Why Barkindo may emerge OPEC scribe
There are indications Nigeria’s candidate for the position of Secretary-General of the Organisation of Petroleum Exporting Countries (OPEC), Mohammed Barkindo, might clinch the job.
Barkindo was nominated last week by the Federal Government to contest the office at the ordinary OPEC conference billed for June in Vienna, Austria. Of the candidates vying for the position from Saudi Arabia, Iran, Ecuador, Iraq and Indonesia, Barkindo is the most experienced, because of his past dealings with the oil cartel.
Nigeria began the move to nominate its citizen as the next scribe in 2012, when the two-term tenure of the Libyan incumbent Secretary General, Abdallah el-Badri, came to an end. El-Badri was appointed in December 2006 with a three-year mandate, which was renewed in 2009, to end in 2013. Due to failure of the cartel to agree on his replacement, he was offered a one-year extension followed by another six months, which expired on January 1, 2016.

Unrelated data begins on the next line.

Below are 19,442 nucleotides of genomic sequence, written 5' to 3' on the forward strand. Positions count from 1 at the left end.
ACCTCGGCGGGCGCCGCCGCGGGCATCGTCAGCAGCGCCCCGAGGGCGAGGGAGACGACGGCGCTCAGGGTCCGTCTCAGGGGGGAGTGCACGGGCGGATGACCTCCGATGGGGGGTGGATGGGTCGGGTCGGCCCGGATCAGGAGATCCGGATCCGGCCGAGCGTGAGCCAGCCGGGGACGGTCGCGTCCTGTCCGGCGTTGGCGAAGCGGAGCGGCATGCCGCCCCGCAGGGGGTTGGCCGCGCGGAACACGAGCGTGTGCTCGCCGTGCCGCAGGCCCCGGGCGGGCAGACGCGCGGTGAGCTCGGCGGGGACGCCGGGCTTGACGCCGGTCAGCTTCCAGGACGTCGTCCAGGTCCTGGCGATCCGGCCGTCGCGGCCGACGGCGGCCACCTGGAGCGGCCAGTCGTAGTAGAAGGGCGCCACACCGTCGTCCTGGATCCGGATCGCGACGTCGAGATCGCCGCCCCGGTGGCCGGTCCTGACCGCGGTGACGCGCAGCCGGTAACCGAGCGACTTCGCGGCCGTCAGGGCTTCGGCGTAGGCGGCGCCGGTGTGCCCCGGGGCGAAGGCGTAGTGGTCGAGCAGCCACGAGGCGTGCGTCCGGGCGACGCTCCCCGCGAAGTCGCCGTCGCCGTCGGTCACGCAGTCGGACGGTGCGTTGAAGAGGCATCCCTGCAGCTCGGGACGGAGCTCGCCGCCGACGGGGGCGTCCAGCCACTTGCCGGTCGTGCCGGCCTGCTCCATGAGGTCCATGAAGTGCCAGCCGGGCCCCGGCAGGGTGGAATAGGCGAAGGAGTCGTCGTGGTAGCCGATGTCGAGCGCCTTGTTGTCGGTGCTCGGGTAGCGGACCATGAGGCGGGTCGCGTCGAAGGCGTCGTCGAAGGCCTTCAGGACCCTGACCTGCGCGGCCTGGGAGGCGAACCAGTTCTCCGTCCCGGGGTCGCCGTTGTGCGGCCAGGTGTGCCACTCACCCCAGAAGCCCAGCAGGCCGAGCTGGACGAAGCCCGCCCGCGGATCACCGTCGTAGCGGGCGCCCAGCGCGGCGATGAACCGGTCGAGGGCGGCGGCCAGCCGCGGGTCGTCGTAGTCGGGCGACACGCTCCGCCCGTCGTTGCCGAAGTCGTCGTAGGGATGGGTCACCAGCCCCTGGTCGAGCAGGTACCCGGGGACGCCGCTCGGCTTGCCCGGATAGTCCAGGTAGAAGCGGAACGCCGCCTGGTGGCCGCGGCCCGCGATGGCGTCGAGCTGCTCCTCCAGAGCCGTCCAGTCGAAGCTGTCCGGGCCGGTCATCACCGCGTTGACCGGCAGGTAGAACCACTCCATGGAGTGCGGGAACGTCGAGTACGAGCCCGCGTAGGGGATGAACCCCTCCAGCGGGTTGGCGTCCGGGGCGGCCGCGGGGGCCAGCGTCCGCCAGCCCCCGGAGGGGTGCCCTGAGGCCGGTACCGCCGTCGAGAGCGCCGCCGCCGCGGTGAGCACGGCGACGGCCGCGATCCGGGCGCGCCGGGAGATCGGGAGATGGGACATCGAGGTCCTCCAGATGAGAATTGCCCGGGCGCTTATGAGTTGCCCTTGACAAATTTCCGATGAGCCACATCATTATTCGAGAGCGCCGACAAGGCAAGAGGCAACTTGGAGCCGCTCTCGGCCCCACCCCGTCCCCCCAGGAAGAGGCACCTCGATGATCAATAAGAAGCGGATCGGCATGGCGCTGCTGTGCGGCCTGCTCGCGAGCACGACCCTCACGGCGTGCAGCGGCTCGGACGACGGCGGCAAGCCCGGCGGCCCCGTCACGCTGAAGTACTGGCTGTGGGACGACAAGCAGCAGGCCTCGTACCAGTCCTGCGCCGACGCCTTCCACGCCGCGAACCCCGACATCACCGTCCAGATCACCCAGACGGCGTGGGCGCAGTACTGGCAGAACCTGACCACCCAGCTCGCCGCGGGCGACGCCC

The Guardian can exclusively report that Barkindo was nominated owing to his experience at OPEC since 1986. He started his career as a member of the Nigerian delegation to OPEC in 1986 when the late Dr. Rilwanu Lukman was Minister of Petroleum Resources.
He was on that duty when he became the National Representative to OPEC between 1993 and 2008. Between that period, he was the Deputy Managing Director of the Nigerian Liquefied Natural Gas (NLNG), from where he was appointed acting Secretary General between January 1 to December 31, 2006.
Barkindo became the acting Secretary General in January 2006 after Edmund Dakouru. At that time, the Conference President was nominated to perform the functions of the Secretary General, following disagreement over who was to be appointed scribe.
As Group Managing Director, Barkindo led the NNPC transformation agenda, which entailed moving NNPC from an operator into a profit centre. The efforts culminated in the unbundling of the parastatal.